The Year The Christmas Presents Were Late
By A. WBaer
In the middle of the woods where no one ever visits, a tiny little cabin snuggled up to the tall fir trees that groaned under their heavy snow load. Big snowflakes tumbled in wild swirls from the dark sky of the icy cold winter night.
Inside the cozy warm cabin, the pixies were singing and dancing around their big, festive Christmas tree. Round and round and round they went. Suddenly, a thundering voice echoed through the chimney: “Help!” The dancing and singing stopped. All was quiet.
Again the voice thundered, “Help me!” Pieces of brick tumbled out of the fireplace into the room, and a layer of dust put out the fire. Inside the chimney, it rustled and hustled and joggled and jiggled until the whole house was shaking.
“Hey!” squeaked the house. “Stop that at once! I’m falling apart!” The shutters opened and closed with a loud bang. “Pixies, where are you?”
The pixies were gone and a miserable silence filled the room. “Here they are, hiding under my top,” said the wooden table. It creaked and cracked so much that you could almost see splinters flying through the room. “They are all under cover!”
“Don’t panic!” the tea kettle buzzed. “Don’t panic. This is just a technical complicacy.” The table and the house calmed down. But the pixies could not believe their ears.
“A technical complicacy?” squeaked the smallest but most meddlesome pixie, who, by the way, was called Puck. “Tonight is Christmas Eve. There can’t be a technical complicacy! And whoever sits in our chimney blocks Santa. This way we’ll never get our presents!”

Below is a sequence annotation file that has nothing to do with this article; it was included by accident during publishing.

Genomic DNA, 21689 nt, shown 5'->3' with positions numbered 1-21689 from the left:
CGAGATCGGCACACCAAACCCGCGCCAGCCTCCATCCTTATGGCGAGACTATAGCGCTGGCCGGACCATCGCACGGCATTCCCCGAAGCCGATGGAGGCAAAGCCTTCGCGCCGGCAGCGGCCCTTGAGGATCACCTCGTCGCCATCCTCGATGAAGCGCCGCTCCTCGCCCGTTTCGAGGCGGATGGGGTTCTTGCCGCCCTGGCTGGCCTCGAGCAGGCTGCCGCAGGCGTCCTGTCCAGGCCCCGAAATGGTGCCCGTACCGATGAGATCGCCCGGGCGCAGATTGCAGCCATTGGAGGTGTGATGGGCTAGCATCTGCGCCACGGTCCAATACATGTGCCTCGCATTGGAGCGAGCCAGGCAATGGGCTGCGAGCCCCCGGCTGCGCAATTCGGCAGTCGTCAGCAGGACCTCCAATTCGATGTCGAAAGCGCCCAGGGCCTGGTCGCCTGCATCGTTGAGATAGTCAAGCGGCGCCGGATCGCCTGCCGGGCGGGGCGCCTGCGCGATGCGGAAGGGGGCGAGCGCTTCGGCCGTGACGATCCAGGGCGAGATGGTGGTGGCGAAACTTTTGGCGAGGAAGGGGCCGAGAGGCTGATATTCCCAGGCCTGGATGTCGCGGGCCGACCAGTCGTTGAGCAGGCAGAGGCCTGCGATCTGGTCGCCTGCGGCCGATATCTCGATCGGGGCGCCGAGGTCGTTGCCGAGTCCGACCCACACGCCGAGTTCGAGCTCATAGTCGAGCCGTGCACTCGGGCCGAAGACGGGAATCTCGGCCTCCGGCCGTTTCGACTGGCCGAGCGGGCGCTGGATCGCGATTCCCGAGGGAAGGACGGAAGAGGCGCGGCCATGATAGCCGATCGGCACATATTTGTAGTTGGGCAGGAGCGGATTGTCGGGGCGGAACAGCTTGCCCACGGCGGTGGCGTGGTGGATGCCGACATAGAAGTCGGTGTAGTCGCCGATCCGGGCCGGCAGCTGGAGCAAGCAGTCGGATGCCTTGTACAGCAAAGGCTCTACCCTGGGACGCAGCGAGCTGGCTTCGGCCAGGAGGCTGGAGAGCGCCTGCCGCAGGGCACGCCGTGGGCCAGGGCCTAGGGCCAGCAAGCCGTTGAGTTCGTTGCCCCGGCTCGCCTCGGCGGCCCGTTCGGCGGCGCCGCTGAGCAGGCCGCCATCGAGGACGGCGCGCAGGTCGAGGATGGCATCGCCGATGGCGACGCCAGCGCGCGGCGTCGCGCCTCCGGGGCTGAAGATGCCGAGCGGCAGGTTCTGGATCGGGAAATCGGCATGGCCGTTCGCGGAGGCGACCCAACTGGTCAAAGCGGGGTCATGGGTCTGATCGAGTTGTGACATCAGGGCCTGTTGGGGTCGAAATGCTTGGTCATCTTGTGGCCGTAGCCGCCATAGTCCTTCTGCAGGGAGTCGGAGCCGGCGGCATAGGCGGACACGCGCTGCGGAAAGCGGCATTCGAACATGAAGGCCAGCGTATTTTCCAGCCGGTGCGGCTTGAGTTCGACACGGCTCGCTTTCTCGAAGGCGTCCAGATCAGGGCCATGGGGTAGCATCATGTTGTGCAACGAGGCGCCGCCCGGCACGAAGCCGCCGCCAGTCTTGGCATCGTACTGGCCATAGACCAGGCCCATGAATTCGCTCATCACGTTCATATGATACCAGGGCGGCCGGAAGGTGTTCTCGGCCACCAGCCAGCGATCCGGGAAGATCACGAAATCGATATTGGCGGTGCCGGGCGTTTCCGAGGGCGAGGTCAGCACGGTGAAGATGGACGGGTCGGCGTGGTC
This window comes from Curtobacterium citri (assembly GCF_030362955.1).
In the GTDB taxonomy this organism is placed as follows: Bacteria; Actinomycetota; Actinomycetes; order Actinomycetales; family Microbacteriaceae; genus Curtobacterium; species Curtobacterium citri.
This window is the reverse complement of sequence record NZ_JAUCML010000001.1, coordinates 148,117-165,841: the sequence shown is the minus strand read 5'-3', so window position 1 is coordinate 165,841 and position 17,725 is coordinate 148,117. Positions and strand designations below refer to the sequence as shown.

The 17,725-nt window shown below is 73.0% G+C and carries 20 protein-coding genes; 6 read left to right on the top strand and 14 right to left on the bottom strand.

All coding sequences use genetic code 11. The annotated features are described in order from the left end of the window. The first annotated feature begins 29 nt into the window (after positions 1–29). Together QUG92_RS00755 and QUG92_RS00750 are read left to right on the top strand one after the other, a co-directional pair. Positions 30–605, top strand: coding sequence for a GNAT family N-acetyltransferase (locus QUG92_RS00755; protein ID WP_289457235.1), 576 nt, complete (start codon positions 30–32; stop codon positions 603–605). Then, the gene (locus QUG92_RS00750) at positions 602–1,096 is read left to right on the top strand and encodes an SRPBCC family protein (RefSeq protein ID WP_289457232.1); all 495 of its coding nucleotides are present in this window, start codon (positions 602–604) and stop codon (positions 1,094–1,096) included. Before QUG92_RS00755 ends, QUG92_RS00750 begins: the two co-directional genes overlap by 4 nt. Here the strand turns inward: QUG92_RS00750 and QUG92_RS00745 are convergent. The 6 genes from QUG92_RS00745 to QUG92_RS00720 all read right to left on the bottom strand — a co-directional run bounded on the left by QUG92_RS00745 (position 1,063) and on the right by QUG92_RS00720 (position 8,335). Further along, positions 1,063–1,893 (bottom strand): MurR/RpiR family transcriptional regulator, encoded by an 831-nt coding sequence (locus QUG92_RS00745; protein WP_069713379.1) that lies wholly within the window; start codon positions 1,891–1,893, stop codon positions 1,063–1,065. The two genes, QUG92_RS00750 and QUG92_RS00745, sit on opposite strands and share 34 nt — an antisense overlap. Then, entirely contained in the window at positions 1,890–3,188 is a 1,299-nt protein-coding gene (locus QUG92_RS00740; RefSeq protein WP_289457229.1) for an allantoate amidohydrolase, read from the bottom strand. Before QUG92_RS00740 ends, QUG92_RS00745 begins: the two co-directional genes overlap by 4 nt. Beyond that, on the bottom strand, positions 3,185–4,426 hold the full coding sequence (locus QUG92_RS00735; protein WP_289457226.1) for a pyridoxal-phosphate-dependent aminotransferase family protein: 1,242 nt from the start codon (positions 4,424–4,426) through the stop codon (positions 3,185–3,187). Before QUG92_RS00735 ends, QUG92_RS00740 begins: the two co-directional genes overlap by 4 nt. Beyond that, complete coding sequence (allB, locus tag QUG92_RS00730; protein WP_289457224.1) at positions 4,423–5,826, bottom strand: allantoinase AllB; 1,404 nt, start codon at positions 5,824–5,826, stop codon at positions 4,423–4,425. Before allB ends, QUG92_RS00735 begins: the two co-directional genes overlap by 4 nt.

Puck shouted up the chimney at the top of his lungs, “Go away! Out of our chimney! Right now!” And he stamped his feet on the floor.
The chimney started shaking again, but this time the noises sounded angry. Very angry indeed. “You don’t get any presents today anyway! I am Santa Claus. The tea kettle is right. There is a technical complicacy. I am stuck. I’m … hmm …” Santa fell silent. The pixies under the table waited curiously, their mouths wide open and their eyes shining brightly.
Finally, the chimney could not take it any longer. “He is too big!” it shouted. And then it spat smoke, shook and rocked and there he was. In a big cloud of dust, Santa Claus slid out of the fireplace into the room, his dress full of ash and his once shiny white beard almost black. And this Santa Claus really had a big belly! And at the moment he was almost as shy as he was round.
“I say,” said Puck. “Santa Claus is just right, belly and all!” Santa Claus beamed at him and forgot all his anger.
The pixies crawled out from under the table and Santa Claus found all the right presents in his big bag. Puck even got an extra big one. The wrapping paper was, here and there, sprinkled with tiny bits of ash but not one of the pixies complained. They loved their presents.
Soon they were all dancing and singing again and laughing out loud. The table creaked, the chimney smoked, the tea kettle buzzed and the grouchy house? Merrily and loud, the house sang Christmas tunes with all the wrong notes.
Santa Claus had so much fun that he lost track of time. He stayed the whole night and celebrated with the pixies.
And that was the year when all the Christmas presents were late for a whole day. When they finally arrived, each of them had a small note glued on top that read:
The story was first published in German with the title “Als die Weihnachstgeschenke Verspätung hatten” in the anthology “Fröhliche Weihnacht”, Geest-Verlag.